On the reasons for needing an escape, it’s pretty much because life has sucked balls for a little bit.  It’s all working out now and it’s all ending up to be for the best but as all of us parents of special-needs children know – everyone wants a say in how you parent your kids.

I’m trying to decide how much to share. While I firmly believe that my life experiences could help someone who needs to know they aren’t alone, I also need to make sure the family is safe and doesn’t feel embarrassment or shame.

3 weeks ago Chickpea went through a panic stage.  We know what the trigger was – there’s a teacher who she got abnormally attached to who went to have surgery.  Suddenly, that security blanket she had at school was gone and she started having a series of panic attacks and she self-harms.  Then things got blown out of proportion by the school and we ended up having to be scrutinized by DFCS again… just like when we were foster parents.  I may as well just keep writing the reports that we used back then so that when they want to call on us I already have all the paperwork ready. *rolls eyes*  Here I thought we were regaining some privacy.

The past 3 weeks have been spent in therapy dealing with these things – what was just  series of flashbacks in one of the kids has now turned into a totally new trauma for all 3 that threatens our “forever family.”  (Like my kids believe in forever… yeah, right.) Thank God for the kids’ treatment center because they were able to give us advice and make sure the damage to the kids’ was minimized.

It still causes all these… emotions… in me that the kids had to go through this AGAIN.  Fear, panic, shock, anger, more fear, stress, grief,  more fear, and then whole lots of fear.  I just feel so unsettled like maybe I’m the crazy one in this equation.  Then when other things that have nothing to do with these events happen, it just turns into the straw that broke the camel’s back.  Migraine?  *SOBS* Problems with my parents and siblings? *SOBS* Shaun had a rough day at work? *SOBS* It’s going to snow? *SOBS*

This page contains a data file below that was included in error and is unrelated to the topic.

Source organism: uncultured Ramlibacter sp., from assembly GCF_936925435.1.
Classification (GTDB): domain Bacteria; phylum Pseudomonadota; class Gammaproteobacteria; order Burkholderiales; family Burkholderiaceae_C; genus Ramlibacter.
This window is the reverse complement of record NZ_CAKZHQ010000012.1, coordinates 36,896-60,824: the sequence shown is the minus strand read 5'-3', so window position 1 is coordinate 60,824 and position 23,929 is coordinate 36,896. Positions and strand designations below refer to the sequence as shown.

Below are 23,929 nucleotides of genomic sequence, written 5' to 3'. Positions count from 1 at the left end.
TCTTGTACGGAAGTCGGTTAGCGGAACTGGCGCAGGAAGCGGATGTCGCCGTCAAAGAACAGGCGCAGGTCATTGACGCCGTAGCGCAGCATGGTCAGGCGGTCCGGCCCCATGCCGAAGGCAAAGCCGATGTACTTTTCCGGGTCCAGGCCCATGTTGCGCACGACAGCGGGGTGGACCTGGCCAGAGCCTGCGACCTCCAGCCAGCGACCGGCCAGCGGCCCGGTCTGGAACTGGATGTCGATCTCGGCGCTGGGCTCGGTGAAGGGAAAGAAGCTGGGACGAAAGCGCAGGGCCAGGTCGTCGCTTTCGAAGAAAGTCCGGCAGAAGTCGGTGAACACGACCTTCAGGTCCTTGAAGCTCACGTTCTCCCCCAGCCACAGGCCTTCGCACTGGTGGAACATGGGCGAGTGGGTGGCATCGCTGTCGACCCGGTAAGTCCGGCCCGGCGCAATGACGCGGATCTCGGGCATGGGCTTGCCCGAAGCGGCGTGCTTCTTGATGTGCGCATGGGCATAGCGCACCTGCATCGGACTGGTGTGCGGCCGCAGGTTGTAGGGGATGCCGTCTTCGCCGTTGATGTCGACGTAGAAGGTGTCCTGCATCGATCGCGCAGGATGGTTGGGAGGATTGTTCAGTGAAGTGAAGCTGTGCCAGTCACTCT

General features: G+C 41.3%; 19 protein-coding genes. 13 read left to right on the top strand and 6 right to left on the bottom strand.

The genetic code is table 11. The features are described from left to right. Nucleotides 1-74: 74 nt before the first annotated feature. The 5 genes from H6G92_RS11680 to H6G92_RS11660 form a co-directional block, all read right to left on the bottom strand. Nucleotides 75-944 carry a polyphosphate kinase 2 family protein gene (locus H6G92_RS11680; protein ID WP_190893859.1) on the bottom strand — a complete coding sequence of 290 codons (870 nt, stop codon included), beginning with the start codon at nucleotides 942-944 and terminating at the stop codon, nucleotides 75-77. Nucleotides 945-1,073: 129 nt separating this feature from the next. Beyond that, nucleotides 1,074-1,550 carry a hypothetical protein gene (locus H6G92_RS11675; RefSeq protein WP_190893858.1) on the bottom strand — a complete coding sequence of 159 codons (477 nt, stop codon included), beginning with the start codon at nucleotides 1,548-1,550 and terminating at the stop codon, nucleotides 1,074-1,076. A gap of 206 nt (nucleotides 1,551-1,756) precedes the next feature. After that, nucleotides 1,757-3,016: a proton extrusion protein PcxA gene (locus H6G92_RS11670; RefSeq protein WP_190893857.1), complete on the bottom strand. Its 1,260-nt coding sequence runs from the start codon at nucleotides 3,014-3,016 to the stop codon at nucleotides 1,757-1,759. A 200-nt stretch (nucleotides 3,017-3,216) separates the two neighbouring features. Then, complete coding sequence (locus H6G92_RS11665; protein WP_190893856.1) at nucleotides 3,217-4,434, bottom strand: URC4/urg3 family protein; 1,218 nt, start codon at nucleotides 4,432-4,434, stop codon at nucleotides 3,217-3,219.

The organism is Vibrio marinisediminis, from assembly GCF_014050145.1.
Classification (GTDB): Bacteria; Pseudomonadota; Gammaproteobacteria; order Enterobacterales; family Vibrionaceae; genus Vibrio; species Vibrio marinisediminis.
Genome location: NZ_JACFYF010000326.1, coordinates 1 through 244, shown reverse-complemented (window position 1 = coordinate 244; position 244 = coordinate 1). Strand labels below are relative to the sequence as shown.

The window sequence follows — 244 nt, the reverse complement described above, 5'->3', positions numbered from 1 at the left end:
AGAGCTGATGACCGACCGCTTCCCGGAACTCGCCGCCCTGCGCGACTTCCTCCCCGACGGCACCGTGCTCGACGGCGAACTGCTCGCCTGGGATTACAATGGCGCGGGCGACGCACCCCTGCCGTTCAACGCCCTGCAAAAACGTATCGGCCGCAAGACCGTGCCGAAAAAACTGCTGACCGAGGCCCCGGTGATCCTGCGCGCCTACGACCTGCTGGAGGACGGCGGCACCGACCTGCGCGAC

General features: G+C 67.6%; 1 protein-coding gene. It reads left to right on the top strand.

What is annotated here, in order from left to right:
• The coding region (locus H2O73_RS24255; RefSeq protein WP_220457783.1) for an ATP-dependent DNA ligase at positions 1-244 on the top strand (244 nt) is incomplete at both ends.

Everything now really is looking up.  The mail-order pharmacy finally got figured out and mailed me a 90 day supply of my medication.  I visited Best Buy to pick up some stuff and ended up leaving without being mad at the employees and with the stuff we needed to get. I got my Levenger order and I’m setting up daily diaries for the kids.  I have plans with my mom to go to a ballet with Chickpea and everyone is very excited.

And I’m ready for the next Kay Hooper book in this series.  Sanity is good so I’m going to try and hold on to it.  Bibliophilia saves another brain!

Playing outside

29 06 2009

… remember folks, always wear your sunscreen.

We had a nice weekend, I’d have to say.  Shaun went out and cut the grass and I chilled in the hammock with a beer, watching the kids play and reading the new Catherine Coulter book Knock Out.

I could only stay out about an hour before I felt myself roasting through the SPF 60 sunscreen.  With my skin, I’m one of three colors:  goth white, lobster red, or speckled brown.  I’m hoping this year I may get to a tan color somewhat resembling my mom’s.

The kids think my skin is so weird.  Seriously, A&E are the whitest kids ever.  EVAR.  Well, blonde children may be lighter but some of them are at least tannable.  They have like three freckles and two moles between them.  LJ has a pretty (ok, handsome) tan all over.  I’m thinking he’s either half-hispanic or half-Asian with his black hair, brown eyes, and skin tone.  No one really knows.  That just means he’ll look like MY side of the family.  Whose racial heritage no one… really knows.  (I mean, seriously people, how wide can you spread your genetic pool?  Sooner or later you have to run out of people to make babies with.) They’ll all fit right in!